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The World Is Round: Why We Must Assure Equal Access To Civil Justice, Jon D. Levy 2017 University of Maine School of Law

The World Is Round: Why We Must Assure Equal Access To Civil Justice, Jon D. Levy

Maine Law Review

In 1972, the astronauts of Apollo 17, NASA’s final manned-mission to the Moon, took a photograph of the entire hemisphere of Earth. The photograph shows the continents of Africa and Antarctica in hues of red and brown, surrounded by the vibrant blue oceans and topped by swirling white clouds. It has become an iconic image. Studying the Earth from afar, Eugene Cernan, Apollo 17’s commander, reported to the Houston command center with just a touch of irony: “We’re not the first to discover this, but we’d like to confirm, from the crew of Apollo 17, that ...


A Foundation Upon Which Justice Is Built: The Chicago Bar Foundation's Innovations To Improve Access To Justice During Tough Economic Times, Danielle Elyce Hirsch 2017 University of Maine School of Law

A Foundation Upon Which Justice Is Built: The Chicago Bar Foundation's Innovations To Improve Access To Justice During Tough Economic Times, Danielle Elyce Hirsch

Maine Law Review

“Equal justice for all” is one of the United States’ most proudly proclaimed principles, embellished on courthouse entrances and regularly cited in constitutional decisions. The Illinois Constitution also contains a strong commitment to equal and unimpeded access to our legal system for all of our citizens: “Every person shall find a certain remedy in the laws for all injuries and wrongs which he receives to his person, privacy, property or reputation. He shall obtain justice by law, freely, completely and promptly.” Notwithstanding these constitutional principles, a large number of people with urgent and important issues at stake—such as the ...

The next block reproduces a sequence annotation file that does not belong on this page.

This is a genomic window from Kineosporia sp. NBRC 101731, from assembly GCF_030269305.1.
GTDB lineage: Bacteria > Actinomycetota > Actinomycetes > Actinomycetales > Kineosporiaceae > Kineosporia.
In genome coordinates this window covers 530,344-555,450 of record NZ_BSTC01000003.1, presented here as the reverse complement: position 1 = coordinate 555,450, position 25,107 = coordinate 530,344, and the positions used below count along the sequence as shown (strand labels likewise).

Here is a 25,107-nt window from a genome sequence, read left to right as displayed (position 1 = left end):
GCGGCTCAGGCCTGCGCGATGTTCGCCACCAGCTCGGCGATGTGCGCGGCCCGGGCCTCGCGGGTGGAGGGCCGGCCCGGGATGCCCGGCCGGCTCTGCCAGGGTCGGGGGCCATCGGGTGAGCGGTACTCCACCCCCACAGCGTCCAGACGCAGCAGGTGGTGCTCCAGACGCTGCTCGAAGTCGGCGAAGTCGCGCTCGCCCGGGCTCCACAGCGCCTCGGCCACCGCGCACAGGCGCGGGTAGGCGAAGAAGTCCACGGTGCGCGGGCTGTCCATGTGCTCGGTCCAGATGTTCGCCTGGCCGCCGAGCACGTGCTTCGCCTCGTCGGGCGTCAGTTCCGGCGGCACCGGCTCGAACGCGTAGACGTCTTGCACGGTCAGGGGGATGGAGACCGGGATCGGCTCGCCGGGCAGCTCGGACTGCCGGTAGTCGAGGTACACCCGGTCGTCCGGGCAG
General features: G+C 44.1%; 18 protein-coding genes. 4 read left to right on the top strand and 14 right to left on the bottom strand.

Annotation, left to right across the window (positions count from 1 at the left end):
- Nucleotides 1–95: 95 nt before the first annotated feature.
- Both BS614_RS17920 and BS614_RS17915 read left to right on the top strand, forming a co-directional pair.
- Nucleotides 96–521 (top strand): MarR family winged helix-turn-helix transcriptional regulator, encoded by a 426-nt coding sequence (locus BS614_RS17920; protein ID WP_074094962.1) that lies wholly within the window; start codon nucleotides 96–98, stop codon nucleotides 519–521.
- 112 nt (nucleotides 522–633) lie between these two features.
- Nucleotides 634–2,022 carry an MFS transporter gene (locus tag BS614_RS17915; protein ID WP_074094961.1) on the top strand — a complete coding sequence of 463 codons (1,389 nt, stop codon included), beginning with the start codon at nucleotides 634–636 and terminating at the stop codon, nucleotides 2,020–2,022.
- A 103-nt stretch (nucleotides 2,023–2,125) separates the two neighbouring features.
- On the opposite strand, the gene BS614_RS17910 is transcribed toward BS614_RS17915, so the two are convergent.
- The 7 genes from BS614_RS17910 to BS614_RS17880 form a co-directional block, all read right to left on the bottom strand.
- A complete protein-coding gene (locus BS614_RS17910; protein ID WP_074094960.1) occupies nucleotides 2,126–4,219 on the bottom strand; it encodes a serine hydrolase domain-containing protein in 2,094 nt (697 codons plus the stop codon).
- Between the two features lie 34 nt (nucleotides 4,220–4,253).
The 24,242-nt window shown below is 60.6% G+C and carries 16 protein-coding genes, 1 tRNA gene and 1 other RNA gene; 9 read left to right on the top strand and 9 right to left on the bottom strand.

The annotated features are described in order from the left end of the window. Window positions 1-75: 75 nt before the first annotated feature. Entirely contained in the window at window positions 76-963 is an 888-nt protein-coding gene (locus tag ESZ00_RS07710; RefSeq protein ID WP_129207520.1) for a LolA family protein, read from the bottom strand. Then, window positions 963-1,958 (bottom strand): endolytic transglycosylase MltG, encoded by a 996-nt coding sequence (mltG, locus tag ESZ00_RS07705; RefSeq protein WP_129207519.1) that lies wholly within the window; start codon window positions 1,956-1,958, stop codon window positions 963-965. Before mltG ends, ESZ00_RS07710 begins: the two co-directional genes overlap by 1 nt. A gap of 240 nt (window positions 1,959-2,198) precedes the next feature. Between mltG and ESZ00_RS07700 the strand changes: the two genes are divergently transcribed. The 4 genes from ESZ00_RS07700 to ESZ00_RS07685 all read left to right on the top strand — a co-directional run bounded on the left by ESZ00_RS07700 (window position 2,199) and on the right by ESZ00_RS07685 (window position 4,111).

Funding The Judicial Department At A Level The Supreme Judicial Court Deems "Essential To Its Existence And Functioning As A Court" Is Required By Doctrines Of Comity And Duties Imposed By Maine's Constitution, Orlando E. Delogu 2017 University of Maine School of Law

Funding The Judicial Department At A Level The Supreme Judicial Court Deems "Essential To Its Existence And Functioning As A Court" Is Required By Doctrines Of Comity And Duties Imposed By Maine's Constitution, Orlando E. Delogu

Maine Law Review

This Article develops ideas and arguments relative to judicial funding initially advanced by this Author in two op-ed pieces previously published in the Maine Lawyers Review. Beyond elaborating and more carefully documenting (with footnote references) points previously made, this Article undertakes to lay out the judicial department’s unique status as one of three co-equal and coordinate branches of Maine’s governmental structure. It is this status that separates the judicial department from all of the other agencies of state government. The Article further argues that this status gives rise to a duty on the part of the legislative and ...